Hidden in the cosy space of a castle wing, the exhibition offers quiet time in which to face oneself and reflect on the questions posed. Not only the questions coming from its creator, Magda Hueckel, but also those that arise in the viewers' minds as they are confronted with her work. Hueckel draws on her personal experience to describe female strength, the natural course of life, being oneself and staying completely unfettered.
Central to Magda Hueckel's photographic work is the use of self-portrait in its various forms. Although no photograph in the exhibition depicts the artist's face in its entirety, I think one could consider the display as being yet another variation on the use of the self-portrait. The women portrayed here are us, and we are them. And that applies to every viewer.
I started my tour of the exhibition in the very back of the gallery. A painting there grabs one's attention as soon as one steps through the door. Made in 2020, it combines multiple portraits of women deposited in a medical archive in the 1970s. Hueckel used fifty images of women to create twenty-five photographs that she eventually put together. Each photo merges the halves of two faces, some worlds apart, others much alike. They feature profound gazes, smiles, eyebrows, wrinkles and... emotions. How much of their experience can one identify with? How much pride, weakness, strength, and doubt that has been part of everyday life for centuries do they contain? For me, the Maenads series is about wealth and community. It is direct, insightful, intriguing and, paradoxically, very personal.
My next stop were the showcases. In My Garden is the first series in which Hueckel relies on archives as a source not only of her inspiration, but also of her most frequently deconstructed materials. Another reason for their use is the fact that she has brought the collage back into her work. As a result, she made four delightful surrealist works that portray the cycle of life. Composed of engravings from botanical, astronomical and anatomical atlases, they sensitively depict the human body, and above all, its interior. The artist used the intense, juicy colours of engravings in incredibly well-thought-out compositions. She created a visual definition of life-giving, both by women and by nature itself. This is one of those works you never get tired of viewing. Every time you see it, you will find another detail adding new, previously undiscovered meanings.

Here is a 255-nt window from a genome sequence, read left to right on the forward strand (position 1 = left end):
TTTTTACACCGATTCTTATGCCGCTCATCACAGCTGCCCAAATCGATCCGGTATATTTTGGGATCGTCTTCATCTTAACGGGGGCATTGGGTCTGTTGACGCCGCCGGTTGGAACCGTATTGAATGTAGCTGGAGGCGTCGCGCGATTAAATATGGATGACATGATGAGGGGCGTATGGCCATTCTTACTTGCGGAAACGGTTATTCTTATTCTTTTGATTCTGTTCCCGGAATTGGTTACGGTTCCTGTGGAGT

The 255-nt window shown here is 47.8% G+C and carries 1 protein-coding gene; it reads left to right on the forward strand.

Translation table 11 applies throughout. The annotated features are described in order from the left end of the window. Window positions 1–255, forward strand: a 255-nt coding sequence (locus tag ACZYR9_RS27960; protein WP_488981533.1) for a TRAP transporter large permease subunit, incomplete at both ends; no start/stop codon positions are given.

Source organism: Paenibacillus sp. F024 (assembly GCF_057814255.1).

The flanks of the gallery feature the Zhenshchina series. And although I am itching to tell you about the book whose discovery led to the creation of the collages, it is best that I let you explore it yourself. What is the book like? It may well be found to be disturbing, rebellious, and strangely... satisfying. And certainly worth learning about, including its final outcome in the form of the artist's works.
I have followed Hueckel's career since she started to write a blog on her son, Leo, who was born with a rare genetic disorder known as Ondine's curse. For those not familiar with this condition, let me say that the people it affects are at risk of having their breathing stop in their sleep. I rooted for the artist when, together with the film director Tomasz Śliwiński, who is Leo's father in his personal life, Hueckel created a very intimate and moving documentary about their daily life entitled Our Curse. I was happy to see the picture nominated for Oscar in the best documentary short film category. I was also fascinated to view Magda's photos of the performances and follow her efforts to raise awareness of how the curse is lifted. Looking back at this experience, I feel there is something very moving about her use of art to influence the world. Something that makes everyone feel welcome into her art. Not to have them praise it but to let them discover it, find a different perspective, be proud, have a sense of belonging, feel enraged, and find a dissenting voice. Magda Hueckel's (sensitive) deconstruction teaches us to be mindful and discern beauty in the detail. It also compels us to ask questions and find solutions beyond the obvious. And this precisely is where the great value of her work lies.
translation: Krzysztof Kotkowski
- Boga, an exhibition by Magda Hueckel
- PF Photo Gallery, Zamek (Castle) Cultural Centre
- Open until 26 March (Tues.-Sun. 12 noon-8 pm, Mon. closed)
© Wydawnictwo Miejskie Posnania 2023